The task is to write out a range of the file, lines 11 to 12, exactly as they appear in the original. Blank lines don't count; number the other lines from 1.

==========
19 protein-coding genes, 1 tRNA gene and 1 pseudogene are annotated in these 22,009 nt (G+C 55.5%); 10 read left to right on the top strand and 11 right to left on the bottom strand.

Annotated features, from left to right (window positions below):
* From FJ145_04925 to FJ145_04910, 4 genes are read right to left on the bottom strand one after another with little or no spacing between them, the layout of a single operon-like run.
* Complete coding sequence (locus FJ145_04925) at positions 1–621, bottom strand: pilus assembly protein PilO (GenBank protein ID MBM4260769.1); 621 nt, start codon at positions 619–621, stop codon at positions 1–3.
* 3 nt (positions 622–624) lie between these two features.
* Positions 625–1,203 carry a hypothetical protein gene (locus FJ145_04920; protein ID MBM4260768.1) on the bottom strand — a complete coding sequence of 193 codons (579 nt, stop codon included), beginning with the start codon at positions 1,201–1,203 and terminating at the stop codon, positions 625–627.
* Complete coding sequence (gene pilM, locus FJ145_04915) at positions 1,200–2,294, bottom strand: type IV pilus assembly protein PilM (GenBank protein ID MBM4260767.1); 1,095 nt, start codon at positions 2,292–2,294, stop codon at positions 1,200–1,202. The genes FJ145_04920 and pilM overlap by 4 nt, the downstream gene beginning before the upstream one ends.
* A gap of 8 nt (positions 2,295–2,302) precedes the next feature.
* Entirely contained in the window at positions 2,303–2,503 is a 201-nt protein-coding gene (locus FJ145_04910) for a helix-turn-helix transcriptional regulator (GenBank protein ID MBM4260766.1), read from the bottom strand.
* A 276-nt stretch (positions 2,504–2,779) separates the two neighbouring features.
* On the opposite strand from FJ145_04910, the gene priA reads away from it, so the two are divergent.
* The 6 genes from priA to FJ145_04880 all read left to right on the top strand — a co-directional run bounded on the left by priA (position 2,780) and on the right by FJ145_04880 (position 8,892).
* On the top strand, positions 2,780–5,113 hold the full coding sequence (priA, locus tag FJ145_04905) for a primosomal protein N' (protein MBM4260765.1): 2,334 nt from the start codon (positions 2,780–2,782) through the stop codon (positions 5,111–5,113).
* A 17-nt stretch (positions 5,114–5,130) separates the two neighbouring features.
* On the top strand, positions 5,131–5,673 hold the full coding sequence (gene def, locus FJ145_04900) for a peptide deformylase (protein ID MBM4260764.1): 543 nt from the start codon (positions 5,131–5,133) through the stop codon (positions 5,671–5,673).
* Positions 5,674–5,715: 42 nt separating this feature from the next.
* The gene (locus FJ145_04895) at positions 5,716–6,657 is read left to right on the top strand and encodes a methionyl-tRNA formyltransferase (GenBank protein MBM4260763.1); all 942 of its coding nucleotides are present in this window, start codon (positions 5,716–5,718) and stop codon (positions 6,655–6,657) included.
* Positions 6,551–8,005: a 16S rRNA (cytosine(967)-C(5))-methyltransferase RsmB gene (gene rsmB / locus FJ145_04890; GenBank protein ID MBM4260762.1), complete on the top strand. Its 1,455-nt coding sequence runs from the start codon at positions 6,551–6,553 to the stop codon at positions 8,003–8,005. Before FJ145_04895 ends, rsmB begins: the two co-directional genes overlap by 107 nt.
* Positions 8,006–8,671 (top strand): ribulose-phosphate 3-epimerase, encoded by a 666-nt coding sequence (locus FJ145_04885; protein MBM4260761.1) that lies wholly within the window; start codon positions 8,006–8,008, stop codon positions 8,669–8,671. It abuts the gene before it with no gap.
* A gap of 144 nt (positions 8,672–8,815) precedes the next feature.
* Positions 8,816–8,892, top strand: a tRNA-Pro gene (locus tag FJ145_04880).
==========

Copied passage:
* On the opposite strand from FJ145_04910, the gene priA reads away from it, so the two are divergent.
* The 6 genes from priA to FJ145_04880 all read left to right on the top strand — a co-directional run bounded on the left by priA (position 2,780) and on the right by FJ145_04880 (position 8,892).